Randy Pausch, you may recall, became infamous because of his dying “Last Lecture”. Just tonight I happened to come across a talk he did on Time Management, “because time is all we have.” As he particularly pointed out, “you may have less of it than you think.” Time management tips from a dying man, who better to speak on the subject?
Whats shocking to me is that the talk is not philosophical, rather its 1 hour 16 minutes of non-stop practical pointers, ideas and applications.
I think my chief takeaway was that time is, and should be treated as, a precious commodity. If you are spending time, it should be on something worthy of that sacrifice. What this also implies is that if someone wants my time, I should ensure they are using my time wisely. Time is not an infinite resource.
This point is particularly key to me because I am a wanna-be perfectionist. I will drag on and on and on for days, weeks, months trying to think something through before truly devoting myself to it. For code this means that I want to be able to visualize all the logic before I start writting. Now, this is an entirely flawed concept, because any reasonably complex program is going to have more lines of code in it that you can keep in your head. Therefore, when I try to visualize everything I’m actually just moving from visualizing one small part to another, and loosing something during the mental context switch. I should instead just start writing the program and then deciding ahead of time to improve it later. This is essentially my version of “a working program today is better than a perfect program in a year”.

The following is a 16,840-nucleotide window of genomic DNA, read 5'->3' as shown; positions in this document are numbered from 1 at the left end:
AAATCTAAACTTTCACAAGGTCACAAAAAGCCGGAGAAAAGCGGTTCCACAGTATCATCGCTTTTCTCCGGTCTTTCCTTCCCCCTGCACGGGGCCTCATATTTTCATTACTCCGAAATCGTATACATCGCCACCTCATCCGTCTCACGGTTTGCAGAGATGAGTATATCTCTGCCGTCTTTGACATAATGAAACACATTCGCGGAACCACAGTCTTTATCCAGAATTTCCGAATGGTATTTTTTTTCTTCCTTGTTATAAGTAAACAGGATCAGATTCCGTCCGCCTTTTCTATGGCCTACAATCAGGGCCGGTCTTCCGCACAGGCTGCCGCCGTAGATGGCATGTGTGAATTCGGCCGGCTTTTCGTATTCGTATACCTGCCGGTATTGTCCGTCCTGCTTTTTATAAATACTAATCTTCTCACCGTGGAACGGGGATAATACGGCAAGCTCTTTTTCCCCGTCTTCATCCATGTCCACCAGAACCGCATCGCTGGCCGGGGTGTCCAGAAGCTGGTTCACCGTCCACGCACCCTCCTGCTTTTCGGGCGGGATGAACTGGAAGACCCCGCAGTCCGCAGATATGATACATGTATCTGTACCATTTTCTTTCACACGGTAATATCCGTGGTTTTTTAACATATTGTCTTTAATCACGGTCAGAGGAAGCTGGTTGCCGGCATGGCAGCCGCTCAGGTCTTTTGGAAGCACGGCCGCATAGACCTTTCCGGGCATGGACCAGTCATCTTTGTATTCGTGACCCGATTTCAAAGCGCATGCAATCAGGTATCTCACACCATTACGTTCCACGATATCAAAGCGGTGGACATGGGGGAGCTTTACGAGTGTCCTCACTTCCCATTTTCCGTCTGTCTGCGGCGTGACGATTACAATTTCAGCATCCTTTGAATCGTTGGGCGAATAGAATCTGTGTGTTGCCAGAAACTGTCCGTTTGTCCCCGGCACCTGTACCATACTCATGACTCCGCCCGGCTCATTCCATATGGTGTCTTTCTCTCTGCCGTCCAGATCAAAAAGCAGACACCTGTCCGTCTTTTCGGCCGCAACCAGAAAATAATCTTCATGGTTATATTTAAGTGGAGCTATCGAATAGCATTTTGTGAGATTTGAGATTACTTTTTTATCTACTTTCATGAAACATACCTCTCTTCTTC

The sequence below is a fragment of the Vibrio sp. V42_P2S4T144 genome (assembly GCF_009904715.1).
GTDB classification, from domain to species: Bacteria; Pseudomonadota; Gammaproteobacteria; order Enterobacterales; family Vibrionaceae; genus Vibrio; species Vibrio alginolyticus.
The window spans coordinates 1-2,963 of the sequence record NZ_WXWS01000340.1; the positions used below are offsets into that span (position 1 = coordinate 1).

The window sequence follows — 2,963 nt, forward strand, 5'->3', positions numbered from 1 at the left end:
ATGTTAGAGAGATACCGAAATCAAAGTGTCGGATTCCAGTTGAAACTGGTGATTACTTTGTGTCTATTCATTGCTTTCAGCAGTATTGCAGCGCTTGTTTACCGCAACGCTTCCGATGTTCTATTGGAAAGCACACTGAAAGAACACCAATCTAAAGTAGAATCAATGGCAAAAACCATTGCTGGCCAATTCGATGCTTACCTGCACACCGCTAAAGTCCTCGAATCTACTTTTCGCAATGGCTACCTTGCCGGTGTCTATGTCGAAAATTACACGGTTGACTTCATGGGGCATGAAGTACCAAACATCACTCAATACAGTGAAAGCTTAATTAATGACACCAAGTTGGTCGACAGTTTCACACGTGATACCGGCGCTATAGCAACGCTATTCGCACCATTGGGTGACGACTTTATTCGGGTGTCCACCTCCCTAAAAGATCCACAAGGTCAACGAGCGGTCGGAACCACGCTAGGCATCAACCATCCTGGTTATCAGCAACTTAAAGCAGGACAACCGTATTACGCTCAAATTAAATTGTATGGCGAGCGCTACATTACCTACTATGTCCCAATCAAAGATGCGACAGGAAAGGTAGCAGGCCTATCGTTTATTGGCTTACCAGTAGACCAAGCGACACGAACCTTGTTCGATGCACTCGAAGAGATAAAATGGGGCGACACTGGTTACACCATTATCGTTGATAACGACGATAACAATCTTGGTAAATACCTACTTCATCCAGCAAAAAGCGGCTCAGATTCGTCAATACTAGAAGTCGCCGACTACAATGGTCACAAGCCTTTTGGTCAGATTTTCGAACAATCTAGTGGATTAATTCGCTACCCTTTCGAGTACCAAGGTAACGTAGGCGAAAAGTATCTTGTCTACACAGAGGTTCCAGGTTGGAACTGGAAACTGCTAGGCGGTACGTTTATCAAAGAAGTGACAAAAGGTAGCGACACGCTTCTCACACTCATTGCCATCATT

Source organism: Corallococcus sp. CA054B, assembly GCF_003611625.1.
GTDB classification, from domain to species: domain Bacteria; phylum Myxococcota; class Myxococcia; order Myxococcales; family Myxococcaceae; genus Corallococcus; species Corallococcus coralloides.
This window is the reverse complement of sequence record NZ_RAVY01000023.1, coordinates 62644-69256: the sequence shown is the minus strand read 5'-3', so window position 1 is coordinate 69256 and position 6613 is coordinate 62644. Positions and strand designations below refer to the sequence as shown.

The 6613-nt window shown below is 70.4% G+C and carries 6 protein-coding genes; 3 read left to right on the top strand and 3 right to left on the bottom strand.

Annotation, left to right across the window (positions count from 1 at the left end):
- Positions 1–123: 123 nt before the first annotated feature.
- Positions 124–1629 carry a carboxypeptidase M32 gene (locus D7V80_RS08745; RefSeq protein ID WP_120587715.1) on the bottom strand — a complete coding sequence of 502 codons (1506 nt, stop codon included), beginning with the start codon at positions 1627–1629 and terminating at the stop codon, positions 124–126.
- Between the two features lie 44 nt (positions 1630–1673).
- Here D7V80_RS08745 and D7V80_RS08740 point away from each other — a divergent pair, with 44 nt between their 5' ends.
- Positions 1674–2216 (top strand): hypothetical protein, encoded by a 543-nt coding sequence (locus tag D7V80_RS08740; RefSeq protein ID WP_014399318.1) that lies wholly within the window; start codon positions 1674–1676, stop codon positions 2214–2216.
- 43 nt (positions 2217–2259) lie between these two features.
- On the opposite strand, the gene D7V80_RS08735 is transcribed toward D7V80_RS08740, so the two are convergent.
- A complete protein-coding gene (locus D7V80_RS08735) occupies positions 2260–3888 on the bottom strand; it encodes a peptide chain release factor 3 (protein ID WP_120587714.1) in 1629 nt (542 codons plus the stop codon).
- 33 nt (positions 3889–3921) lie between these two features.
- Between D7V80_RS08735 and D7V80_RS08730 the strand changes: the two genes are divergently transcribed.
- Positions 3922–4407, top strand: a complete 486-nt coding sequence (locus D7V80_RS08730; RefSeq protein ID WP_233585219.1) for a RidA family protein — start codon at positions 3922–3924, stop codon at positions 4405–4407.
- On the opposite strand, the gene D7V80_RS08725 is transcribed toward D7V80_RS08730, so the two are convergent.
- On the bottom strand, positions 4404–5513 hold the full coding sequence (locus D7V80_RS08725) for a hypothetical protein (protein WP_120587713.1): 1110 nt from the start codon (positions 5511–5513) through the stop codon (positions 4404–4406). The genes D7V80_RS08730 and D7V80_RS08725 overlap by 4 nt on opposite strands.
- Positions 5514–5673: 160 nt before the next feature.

I’m reminded of a phrase I cooked up with Tamarah (my wife, the lovely women above) several years ago. When discussing something emotional and complex, you can spend a lot of time thinking over and re-thinking the right way in which to phrase it to provide clarity. But this is exceptionally hard to do and very time consuming. Therefore, when we see eachother in this “I’m not sure how to put it…” pause, we will say: “Badly… and work from there.” So we work in drafts, making it clear that the first draft is probably horrifically inaccurate and wrong, but we’ll work towards clarity together and in doing so get a clearer picture of the topic than we’d ever get from the perfect one line explanation.
For sysadmins I find this really hard. It seems all we sysadmins are both perfections and ADHD at the same time. I wish I were exaggerating, but most of us really actually are clinically hyperactive… its a job qualification. The problem is that while we can keep a lot of plates spinning, we’re very bad (on the whole) of providing timely delivery with high quality, unless an external force demands it. This is why sysadmins have to have managers. Geeks without overlords will do amazing things and deliver very few of them. (The description of a good overlord is an excessive left for the reader.)
I digress. I personally recommend watching this video repeatedly, say every 3 months. I re-watch David Allen’s GTD talk at Google every couple months already. I always find something new in it and it’s a great reminder to get back on the wagon. More importantly, personal management is dry and tedious, so hearing enthusiastic guys like David Allen or even Tony Robbins (say what you will, his TED talk was fantastic) can be a real pick-me-up.